To be quite honest, I don't support the idea of a Royal family, I say be-gone-with-them and redistribute the wealth to the people again, but I'm not in charge so that might have to wait a while. Anyway, if you can get them looking funny, you've got your shot, never mind the occassion! Below is my contribution; a mug shot (boom boom) of Chazza aka Prince Charles from 2006 in Deptford.

Mug shot of horse face Prince Charles in Deptford, 2006 © Magnus Andersson

PS. some of you might recall this incident where I held the door for Dame Kelly Holmes. Today, the person who is 2nd in line to the throne, held the door for me! Yes, Prince William held the door for a foreign anti-royalist photojournalist. Hear, hear! Sadly I cant show you any pic's from today's shoot as they haven't gone to press yet, and even then I probably wouldn't show them as it was all bit per your usual 'royal' assignment.

Saturday, 7 March 2009

Arrested for NOT taking pictures

Terror suspect without any pictures... © Channel M

Seriously, this is quite funny, but contrasting that story is this piece from The Guardian, which shows how police specifically target journalists and keep the info on file for seven years. You have to wonder why the police feels it must control the media?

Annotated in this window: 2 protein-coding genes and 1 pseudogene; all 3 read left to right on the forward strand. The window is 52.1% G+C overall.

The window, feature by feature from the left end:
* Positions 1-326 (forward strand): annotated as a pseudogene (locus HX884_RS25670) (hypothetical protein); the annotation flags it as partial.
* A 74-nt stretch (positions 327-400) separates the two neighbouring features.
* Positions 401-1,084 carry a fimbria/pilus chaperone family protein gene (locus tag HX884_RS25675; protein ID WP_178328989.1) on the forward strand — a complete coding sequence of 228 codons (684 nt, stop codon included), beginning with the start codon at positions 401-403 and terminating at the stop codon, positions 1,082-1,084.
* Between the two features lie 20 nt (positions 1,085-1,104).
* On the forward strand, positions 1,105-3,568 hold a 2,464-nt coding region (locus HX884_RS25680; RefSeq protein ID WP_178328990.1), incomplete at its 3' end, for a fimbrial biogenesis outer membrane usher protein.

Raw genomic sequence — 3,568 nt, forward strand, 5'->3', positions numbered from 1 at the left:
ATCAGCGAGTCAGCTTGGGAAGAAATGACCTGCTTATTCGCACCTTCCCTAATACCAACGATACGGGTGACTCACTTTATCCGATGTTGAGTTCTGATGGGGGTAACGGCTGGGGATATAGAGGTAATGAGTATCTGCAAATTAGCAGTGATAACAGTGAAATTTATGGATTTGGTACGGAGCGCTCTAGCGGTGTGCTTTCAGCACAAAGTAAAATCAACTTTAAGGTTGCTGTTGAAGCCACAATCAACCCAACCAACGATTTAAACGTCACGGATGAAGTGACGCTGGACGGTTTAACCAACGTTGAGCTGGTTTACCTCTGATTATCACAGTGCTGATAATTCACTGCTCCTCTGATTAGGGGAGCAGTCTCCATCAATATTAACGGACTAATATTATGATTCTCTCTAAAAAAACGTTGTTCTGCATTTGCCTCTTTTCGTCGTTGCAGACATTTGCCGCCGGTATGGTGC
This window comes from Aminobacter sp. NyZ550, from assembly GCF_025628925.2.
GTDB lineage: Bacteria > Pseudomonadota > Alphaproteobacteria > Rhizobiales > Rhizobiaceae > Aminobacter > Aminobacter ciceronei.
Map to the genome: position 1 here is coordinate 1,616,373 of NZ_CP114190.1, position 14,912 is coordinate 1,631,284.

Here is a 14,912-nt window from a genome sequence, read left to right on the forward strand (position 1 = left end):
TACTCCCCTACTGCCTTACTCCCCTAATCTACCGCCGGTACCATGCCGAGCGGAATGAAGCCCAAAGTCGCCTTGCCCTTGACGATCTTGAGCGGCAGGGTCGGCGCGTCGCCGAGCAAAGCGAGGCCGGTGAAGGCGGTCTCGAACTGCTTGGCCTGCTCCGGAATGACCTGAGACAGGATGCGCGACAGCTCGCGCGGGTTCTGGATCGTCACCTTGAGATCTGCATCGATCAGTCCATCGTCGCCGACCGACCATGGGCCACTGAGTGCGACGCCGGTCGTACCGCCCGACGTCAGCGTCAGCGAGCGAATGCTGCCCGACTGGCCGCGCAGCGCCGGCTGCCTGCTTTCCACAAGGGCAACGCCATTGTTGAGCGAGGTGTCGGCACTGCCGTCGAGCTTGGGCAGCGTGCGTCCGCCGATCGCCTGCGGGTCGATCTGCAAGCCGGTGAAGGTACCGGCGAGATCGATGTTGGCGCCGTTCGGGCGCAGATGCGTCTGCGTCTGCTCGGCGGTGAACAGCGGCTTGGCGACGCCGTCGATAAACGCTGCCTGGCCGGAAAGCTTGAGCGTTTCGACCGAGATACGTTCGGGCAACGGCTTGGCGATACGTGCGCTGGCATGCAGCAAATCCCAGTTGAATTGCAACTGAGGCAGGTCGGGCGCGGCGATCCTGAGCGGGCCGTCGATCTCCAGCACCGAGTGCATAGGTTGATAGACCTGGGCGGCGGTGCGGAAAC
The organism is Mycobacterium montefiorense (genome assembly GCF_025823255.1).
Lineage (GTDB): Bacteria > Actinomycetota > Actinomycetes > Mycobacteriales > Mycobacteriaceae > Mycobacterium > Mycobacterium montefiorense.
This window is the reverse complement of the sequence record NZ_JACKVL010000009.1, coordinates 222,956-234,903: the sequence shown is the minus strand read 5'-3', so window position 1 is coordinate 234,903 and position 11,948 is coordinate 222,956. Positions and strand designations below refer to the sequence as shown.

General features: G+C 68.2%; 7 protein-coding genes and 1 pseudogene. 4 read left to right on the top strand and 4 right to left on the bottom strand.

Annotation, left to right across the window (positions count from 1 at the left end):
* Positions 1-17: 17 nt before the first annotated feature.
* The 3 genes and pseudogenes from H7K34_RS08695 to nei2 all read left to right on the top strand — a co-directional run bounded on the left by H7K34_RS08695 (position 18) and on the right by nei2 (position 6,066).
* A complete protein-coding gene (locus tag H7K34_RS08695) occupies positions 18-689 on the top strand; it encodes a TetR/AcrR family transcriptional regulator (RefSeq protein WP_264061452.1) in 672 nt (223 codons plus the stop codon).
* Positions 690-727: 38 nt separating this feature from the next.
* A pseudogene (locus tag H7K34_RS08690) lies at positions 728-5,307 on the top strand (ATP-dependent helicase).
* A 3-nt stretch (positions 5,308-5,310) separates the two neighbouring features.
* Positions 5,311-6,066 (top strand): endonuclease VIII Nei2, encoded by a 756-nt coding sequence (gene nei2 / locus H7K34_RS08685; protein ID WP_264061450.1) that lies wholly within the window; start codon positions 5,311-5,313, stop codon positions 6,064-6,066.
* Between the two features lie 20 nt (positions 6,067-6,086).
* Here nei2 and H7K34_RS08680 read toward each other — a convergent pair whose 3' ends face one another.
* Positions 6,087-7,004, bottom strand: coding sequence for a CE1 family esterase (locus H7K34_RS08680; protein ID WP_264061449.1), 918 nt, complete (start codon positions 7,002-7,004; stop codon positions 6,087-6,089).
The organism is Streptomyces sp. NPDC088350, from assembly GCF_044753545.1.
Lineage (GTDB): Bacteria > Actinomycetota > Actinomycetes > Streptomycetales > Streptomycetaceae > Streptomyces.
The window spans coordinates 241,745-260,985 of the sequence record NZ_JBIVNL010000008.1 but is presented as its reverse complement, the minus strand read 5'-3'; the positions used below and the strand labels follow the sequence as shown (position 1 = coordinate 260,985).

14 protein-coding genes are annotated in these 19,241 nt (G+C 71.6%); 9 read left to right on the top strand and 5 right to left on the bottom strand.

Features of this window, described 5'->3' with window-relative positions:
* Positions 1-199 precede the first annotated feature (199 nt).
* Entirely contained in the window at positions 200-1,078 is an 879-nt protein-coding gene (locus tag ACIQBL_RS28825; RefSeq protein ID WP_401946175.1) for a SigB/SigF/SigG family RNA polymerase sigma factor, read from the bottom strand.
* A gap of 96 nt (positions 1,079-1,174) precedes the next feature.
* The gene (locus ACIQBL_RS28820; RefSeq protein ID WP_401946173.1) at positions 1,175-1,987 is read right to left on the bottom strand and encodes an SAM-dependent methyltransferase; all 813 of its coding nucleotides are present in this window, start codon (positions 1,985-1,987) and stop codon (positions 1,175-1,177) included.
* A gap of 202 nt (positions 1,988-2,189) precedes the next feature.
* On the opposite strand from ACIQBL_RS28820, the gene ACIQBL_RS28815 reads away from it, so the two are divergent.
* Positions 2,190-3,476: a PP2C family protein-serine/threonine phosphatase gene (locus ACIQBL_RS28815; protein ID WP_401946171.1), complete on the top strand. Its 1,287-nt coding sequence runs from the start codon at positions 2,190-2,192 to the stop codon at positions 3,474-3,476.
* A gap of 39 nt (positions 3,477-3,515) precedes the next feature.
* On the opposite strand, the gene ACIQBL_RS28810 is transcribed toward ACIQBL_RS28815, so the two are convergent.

Thursday, 5 March 2009

Sod it

Spring flowers out in the gardens of Horniman Museum, 18/02/09 © Magnus Andersson

What's the point in moping around? The blog will keep rolling, because life doesn't stop. The picture is for my friend Monica who had heard that the daffodils are out in London, here's the proof (although I'm not horticultured enough to say if that's actually a most likely isn't). This is actually from Feb 18th! Today I also noticed that the cherry trees have sprung out here as well, so spring is definitely on its way.

On Tuesday I had a great day at my old university where I did a two hour chat with the first year photojournalism students about the trials and tribulations of working for a regional paper. Nearly all of the 28-strong class turned up and nobody fell asleep which means that my old tutor Nigel is doing a fine job there! Thanks for having me, old boy and young students.

Wednesday, 4 March 2009

Neil & Chris, what's the answer?

Mural in a school in New Cross, from today. © Magnus Andersson

I'm going through a bit of a 'What have I, what have I, what have I done to deserve this?' period at the moment and whilst Pet Shop Boys asks a good question, I'm not getting any answers, so the blog will probably suffer as I suffer.

I'll be back though, hopefully a bit less pathetic, because work keeps me going, and my friends of course, one of which will comfort me in The Dove in a few minutes.